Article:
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Regions of Japan

Hokkaido Tohoku Hokuriku
Shinetsu
Kanto Tokai Kansai Chugoku Shikoku Kyushu Okinawa Islands SAPPORO TOKYO NAGOYA OSAKA FUKUOKA FURANO KUSHIRO AOMORI SENDAI FUKUSHIMA NIKKO HAKONE SADO TAKAYAMA KANAZAWA ISE KYOTO NARA HIROSHIMA NAGASAKI KAGOSHIMA NAHA
Hokkaido
Hokkaido
  • Hokkaido
Sub-zero temperatures and the greatest of outdoor environments, complemented by sizzling soul food and warm-hearted welcomes. Japan's great white north offers wild, white winters and bountiful summers—a haven for dedicated foodies, nature lovers and outdoor adventure fans seeking an adrenaline rush
Tohoku
Tohoku
  • Aomori
  • Akita
  • Iwate
  • Yamagata
  • Miyagi
  • Fukushima
Sleek apple-red and electric-green shinkansen whisk you up to a haven of fresh powder snow, fresh fruit and fearsome folk legends Fearsome festivals, fresh powder and vast fruit orchards—the rugged northern territory of Tohoku offers a fresh perspective on travel in Japan
Hokuriku Shinetsu
Hokuriku Shinetsu
  • Niigata
  • Toyama
  • Ishikawa
  • Fukui
  • Nagano
Mountains and sea meet in one of Japan's wildest regions, and the result is sheer beauty. Once largely inaccessible, Hokuriku is now reachable by shinkansen from Tokyo in a matter of hours An easily accessible slice of rural Japan offering unrivaled mountainscapes and coastlines, endless outdoor adventure and amazing ocean fare
Kanto
Kanto
  • Tokyo
  • Kanagawa
  • Chiba
  • Saitama
  • Ibaraki
  • Tochigi
  • Gunma
Characterized by the constant buzz of the world's most populous metropolitan area, the Kanto region is surprisingly green with an array of escapes that include mountainous getaways and subtropical islands Experience diversity at its fullest, from the neon of Tokyo to the ski slopes of Gunma, exotic wildlife of the Ogasawara Islands and cultural heritage of Kamakura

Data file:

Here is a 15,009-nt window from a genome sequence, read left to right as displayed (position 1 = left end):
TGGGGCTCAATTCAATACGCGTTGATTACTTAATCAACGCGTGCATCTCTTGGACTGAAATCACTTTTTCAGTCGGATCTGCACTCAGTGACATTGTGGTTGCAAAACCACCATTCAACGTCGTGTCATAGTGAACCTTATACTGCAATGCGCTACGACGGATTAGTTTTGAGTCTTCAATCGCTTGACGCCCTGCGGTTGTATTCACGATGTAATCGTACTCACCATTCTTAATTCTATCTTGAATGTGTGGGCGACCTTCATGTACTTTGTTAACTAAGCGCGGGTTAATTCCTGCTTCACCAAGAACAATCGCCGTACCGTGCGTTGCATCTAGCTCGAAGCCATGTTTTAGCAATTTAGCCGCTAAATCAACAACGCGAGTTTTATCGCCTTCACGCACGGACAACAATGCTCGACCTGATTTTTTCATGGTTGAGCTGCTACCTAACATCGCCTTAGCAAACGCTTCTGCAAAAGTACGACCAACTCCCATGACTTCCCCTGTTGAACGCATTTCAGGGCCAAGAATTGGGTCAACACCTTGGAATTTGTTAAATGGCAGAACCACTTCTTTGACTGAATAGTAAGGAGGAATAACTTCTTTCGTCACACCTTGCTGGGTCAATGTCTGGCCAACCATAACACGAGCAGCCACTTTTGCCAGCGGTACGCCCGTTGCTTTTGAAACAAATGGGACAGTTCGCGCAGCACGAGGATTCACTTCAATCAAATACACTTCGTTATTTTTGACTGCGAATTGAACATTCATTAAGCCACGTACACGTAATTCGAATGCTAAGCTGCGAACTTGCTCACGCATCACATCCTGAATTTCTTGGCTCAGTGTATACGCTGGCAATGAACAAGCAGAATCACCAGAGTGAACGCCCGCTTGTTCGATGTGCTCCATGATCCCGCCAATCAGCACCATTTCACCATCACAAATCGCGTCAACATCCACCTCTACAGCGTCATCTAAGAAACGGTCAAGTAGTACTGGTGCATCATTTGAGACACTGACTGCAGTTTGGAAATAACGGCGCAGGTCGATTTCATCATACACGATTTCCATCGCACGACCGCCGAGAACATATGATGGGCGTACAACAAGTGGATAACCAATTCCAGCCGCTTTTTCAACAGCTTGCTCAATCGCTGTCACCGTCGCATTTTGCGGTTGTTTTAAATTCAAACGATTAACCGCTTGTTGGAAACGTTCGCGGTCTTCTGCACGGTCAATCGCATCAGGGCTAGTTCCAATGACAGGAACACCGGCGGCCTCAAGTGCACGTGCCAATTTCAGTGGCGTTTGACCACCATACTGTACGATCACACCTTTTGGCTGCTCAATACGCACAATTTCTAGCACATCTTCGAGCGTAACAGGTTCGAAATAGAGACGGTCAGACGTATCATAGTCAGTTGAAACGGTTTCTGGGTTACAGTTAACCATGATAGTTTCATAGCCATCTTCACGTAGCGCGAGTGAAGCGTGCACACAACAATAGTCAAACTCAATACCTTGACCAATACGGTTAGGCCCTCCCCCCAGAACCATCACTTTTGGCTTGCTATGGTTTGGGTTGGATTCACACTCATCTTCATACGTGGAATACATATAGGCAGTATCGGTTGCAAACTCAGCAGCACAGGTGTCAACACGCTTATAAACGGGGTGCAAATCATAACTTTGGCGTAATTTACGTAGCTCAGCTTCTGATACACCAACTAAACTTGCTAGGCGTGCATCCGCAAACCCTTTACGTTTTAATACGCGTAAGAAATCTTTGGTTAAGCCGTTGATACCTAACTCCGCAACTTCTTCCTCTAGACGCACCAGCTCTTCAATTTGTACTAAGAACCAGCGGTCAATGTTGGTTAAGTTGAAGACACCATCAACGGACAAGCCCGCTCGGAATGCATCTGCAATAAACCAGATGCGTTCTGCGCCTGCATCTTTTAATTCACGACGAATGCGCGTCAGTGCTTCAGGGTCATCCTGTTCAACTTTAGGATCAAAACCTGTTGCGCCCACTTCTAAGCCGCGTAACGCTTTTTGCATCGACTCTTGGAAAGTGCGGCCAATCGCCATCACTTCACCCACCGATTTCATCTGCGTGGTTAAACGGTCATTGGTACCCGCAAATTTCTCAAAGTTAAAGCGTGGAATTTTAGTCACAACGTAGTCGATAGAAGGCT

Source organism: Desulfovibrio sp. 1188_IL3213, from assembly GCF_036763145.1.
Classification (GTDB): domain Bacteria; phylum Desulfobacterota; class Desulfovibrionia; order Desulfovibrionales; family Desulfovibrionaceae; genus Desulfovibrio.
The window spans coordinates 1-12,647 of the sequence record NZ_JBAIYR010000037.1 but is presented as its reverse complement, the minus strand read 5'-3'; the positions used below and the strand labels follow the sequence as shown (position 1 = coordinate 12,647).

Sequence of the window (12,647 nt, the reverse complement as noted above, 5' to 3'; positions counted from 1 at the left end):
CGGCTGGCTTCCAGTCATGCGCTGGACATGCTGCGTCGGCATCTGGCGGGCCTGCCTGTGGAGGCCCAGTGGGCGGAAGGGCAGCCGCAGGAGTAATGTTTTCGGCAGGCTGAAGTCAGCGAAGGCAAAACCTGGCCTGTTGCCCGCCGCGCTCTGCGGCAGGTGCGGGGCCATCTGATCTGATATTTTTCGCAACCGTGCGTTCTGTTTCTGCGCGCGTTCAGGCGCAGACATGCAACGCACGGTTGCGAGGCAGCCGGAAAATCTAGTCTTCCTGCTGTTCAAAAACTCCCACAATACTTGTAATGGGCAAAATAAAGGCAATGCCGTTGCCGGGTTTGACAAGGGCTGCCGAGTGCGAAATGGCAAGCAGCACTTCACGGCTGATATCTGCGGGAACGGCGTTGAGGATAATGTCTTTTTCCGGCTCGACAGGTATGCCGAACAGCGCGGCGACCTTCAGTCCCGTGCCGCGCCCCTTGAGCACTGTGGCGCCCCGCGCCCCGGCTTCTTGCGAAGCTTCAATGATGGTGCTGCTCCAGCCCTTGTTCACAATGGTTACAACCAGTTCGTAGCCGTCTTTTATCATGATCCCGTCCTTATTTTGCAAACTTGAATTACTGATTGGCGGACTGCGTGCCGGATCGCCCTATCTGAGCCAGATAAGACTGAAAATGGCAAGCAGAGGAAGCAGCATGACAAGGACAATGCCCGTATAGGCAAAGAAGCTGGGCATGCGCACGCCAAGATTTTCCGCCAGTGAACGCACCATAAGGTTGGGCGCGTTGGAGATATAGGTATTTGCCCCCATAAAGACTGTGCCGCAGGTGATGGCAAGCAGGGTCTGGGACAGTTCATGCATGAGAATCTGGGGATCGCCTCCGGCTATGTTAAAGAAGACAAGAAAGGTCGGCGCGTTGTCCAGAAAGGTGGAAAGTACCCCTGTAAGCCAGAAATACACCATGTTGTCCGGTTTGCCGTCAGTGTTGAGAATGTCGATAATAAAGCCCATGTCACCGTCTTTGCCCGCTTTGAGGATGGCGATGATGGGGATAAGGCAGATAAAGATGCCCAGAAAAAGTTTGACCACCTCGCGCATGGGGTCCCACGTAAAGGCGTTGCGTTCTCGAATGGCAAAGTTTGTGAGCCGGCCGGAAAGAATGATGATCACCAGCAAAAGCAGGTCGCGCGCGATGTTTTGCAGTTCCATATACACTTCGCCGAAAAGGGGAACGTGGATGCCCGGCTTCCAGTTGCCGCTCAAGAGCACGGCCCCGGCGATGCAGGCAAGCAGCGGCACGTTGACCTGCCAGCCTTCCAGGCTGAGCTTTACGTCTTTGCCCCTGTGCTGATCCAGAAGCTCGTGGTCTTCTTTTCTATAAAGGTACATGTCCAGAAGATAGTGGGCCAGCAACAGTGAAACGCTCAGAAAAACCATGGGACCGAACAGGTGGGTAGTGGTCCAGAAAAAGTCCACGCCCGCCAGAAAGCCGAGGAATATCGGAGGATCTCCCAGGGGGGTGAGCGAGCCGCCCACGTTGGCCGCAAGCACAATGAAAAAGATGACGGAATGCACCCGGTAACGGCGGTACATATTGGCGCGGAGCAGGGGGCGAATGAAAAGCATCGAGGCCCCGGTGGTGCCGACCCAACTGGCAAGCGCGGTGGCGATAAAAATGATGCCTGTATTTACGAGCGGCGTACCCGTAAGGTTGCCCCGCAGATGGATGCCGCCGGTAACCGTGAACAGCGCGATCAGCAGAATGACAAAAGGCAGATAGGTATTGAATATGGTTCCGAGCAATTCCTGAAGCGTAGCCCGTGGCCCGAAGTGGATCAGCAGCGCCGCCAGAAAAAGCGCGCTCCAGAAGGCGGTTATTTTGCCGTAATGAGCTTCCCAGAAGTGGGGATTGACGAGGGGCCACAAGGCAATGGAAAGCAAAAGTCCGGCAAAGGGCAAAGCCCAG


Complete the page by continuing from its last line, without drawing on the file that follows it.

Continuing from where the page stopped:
Tokai
Tokai
  • Yamanashi
  • Shizuoka
  • Gifu
  • Aichi
  • Mie
Served by the shinkansen line that connects Tokyo, Kyoto and Osaka, the Tokai region provides plenty of interesting diversions and easy excursions Tokai means "eastern sea," and this region stretches east from Tokyo to Kyoto and includes blockbuster attractions such as Mt. Fuji and Takayama
Kansai
Kansai
  • Kyoto
  • Osaka
  • Shiga
  • Hyogo
  • Nara
  • Wakayama
From raucous nights out to outdoor thrills to peaceful reverie, trying to categorize the Kansai region is a futile task The Kansai region is one of extreme contrasts—the neon lights of Osaka and glittering Kobe nightscape, the peaceful realms of Shiga, Wakayama and Nara, and the cultured refinement of Kyoto
Chugoku
Chugoku
  • Tottori
  • Shimane
  • Okayama
  • Hiroshima
  • Yamaguchi
Less-traveled and delightfully inaccessible at times, the Chugoku region is a reminder that the journey is sometimes more important than the destination Welcome to Japan's warm and friendly western frontier, where the weather is warmer and the pace of life is slower
Shikoku
Shikoku
  • Tokushima
  • Kagawa
  • Ehime
  • Kochi
Providing the stage for literary classics, fevered dancing and natural wonders Island-hopping, cycling, soul-warming spiritual strolling and red-hot dancing—the island of Shikoku gets you up and moving
Kyushu
Kyushu
  • Fukuoka
  • Saga
  • Nagasaki
  • Oita
  • Kumamoto
  • Miyazaki
  • Kagoshima